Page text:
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‘Vida’ recap (1.1): Welcome Home

Starz’s Vida might pose a challenge to some viewers. It’s not immediately engaging (especially in its pilot episode), it tells an oft-told story (children return home after the death of a parent), and it doesn’t always feel cohesive. But at the same time, it’s also effortlessly charming, it’s clearly building to something big, and it’s switching up the familiar narrative by centering it around queer and/or Latinx folks.

The main story in Vida, as we’re introduced to it in the pilot, is about Emma (Mishel Prada) and Lyn (Melissa Barrera), two estranged sisters who are brought back together, and back home, after their mother Vidalia suddenly dies. The sisters are quickly characterized: Emma steeling herself to reenter Boyle Heights after building a new life in Chicago); Lyn, unsure of how to proceed or be an adult, surrounded by countless flan that she can’t even eat because she’s vegan. Their reunion is quick and awkward, as Lyn quickly breaks down but Emma doesn’t quite know how to react to her sister’s hug.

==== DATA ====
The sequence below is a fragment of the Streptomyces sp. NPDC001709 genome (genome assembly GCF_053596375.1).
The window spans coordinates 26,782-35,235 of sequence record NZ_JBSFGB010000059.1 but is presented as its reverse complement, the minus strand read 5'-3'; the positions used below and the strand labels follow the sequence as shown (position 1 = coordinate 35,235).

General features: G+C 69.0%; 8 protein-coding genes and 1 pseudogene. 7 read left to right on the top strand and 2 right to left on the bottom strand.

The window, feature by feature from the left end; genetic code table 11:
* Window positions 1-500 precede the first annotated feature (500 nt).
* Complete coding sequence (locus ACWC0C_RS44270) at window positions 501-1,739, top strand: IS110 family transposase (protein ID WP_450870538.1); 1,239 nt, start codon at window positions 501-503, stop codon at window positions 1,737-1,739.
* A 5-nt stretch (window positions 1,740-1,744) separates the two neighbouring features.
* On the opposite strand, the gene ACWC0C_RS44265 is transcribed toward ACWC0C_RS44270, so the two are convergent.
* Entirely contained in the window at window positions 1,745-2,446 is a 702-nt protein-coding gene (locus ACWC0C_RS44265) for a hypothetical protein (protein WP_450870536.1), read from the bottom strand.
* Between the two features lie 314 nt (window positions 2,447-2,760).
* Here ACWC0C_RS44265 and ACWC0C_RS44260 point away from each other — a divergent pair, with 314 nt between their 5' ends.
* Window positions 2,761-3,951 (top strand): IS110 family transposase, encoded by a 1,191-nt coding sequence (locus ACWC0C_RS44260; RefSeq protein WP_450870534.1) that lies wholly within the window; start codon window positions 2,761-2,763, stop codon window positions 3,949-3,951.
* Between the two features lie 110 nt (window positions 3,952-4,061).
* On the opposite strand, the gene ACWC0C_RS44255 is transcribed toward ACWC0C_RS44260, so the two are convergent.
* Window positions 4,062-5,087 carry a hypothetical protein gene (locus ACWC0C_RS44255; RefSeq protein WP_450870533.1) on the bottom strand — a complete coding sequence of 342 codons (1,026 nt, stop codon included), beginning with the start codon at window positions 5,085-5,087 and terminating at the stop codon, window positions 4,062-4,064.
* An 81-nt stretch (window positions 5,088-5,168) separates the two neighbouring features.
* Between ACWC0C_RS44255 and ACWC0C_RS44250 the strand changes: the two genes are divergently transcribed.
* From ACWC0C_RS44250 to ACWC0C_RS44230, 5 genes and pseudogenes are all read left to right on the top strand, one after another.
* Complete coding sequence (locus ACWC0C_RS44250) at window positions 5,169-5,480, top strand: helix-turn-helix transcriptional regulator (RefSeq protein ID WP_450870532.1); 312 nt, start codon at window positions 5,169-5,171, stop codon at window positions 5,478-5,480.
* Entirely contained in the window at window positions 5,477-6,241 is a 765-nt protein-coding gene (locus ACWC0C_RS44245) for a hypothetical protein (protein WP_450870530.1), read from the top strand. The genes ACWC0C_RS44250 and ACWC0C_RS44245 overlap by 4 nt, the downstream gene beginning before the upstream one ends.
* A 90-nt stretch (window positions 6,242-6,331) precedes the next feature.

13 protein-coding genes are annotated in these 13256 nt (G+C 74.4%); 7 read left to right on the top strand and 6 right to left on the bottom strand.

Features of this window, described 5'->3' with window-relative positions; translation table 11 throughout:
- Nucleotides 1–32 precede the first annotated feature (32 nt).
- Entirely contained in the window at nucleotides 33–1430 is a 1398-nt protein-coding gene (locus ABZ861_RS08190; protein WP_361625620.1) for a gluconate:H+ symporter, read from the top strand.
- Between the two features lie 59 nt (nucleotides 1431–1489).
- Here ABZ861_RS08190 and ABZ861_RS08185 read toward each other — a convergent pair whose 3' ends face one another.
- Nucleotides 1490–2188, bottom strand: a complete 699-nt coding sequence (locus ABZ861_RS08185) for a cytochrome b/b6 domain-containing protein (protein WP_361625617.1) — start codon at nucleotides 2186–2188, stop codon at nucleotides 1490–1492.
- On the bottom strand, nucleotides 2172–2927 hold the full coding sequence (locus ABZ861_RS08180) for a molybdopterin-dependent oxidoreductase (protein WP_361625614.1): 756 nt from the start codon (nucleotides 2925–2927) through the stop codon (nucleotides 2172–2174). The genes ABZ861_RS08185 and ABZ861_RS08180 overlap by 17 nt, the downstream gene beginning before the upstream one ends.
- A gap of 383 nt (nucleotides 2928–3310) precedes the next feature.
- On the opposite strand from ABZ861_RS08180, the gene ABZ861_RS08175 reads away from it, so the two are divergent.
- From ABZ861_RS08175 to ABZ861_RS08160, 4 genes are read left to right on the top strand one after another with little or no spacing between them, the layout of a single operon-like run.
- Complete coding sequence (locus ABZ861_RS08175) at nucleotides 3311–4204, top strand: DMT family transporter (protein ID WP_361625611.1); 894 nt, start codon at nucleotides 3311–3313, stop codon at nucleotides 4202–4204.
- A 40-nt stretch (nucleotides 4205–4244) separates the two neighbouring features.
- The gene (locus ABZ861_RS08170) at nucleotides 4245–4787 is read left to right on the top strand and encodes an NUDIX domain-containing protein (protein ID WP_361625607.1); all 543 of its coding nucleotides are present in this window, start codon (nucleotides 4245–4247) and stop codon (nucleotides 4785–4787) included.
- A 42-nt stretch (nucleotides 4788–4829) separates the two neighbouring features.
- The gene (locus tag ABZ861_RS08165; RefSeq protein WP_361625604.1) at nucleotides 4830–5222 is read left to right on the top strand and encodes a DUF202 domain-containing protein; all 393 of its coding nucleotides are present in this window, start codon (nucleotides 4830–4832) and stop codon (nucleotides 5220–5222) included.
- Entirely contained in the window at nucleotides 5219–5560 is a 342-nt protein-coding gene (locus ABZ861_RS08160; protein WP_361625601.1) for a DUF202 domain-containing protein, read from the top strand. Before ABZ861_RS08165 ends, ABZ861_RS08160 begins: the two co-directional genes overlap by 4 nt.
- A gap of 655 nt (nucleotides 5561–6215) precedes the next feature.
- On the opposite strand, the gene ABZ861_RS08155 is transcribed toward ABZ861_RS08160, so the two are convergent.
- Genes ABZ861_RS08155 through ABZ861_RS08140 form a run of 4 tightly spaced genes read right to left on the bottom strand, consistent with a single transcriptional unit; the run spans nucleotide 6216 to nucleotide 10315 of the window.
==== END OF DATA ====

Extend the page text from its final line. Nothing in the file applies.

There’s a near-tangible tension in the episode’s early moments with Emma, Lyn, and Eddy (Ser Anzoategui), their mother’s soft-spoken butch “roommate” who takes care of all the plans according to Vidalia’s will. But Emma has no idea who Eddy is, and had no idea that Vidalia was even sick (Lyn claims ignorance too, but it doesn’t seem like Emma believes her). The sisters are plagued by their inability to communicate, so much so that when Lyn brings it up, Emma immediately changes the subject rather than own up to it.

The episode loosely takes us through the funeral (only Lyn cries) and through the reception held at La Chinita, the bar Vidalia owned. It’s here where Vida most establishes its tone, blending the inherent sadness of burying a parent with the unignorable awkwardness of these gatherings: kisses from near-strangers with too much lipstick, hiding from old flames and their new partners, running into people from your past during an already low moment, judging people even as you know they’re judging you, too. Eddy, meanwhile, mourns by drinking too much on an empty stomach; reactions hint that this isn’t exactly a one-time thing.

For Lyn, she spots an old boyfriend Johnny (Carlos Miranda) with his pregnant fianceea former classmate who used to call her “Abercrombie and Bitch”and doesn’t hesitate to follow him outside the second he’s alone. It’s not long before the two are having sex on the alley stairsmaybe it’s grief, maybe Lyn’s jealous or competitive, or maybe there’s something there that the two can’t ignore. Or, likely, it’s a combination of all three. But either way, it’s here that Lyn learns something: Eddy wasn’t just her mother’s roommate, but her wife of two years.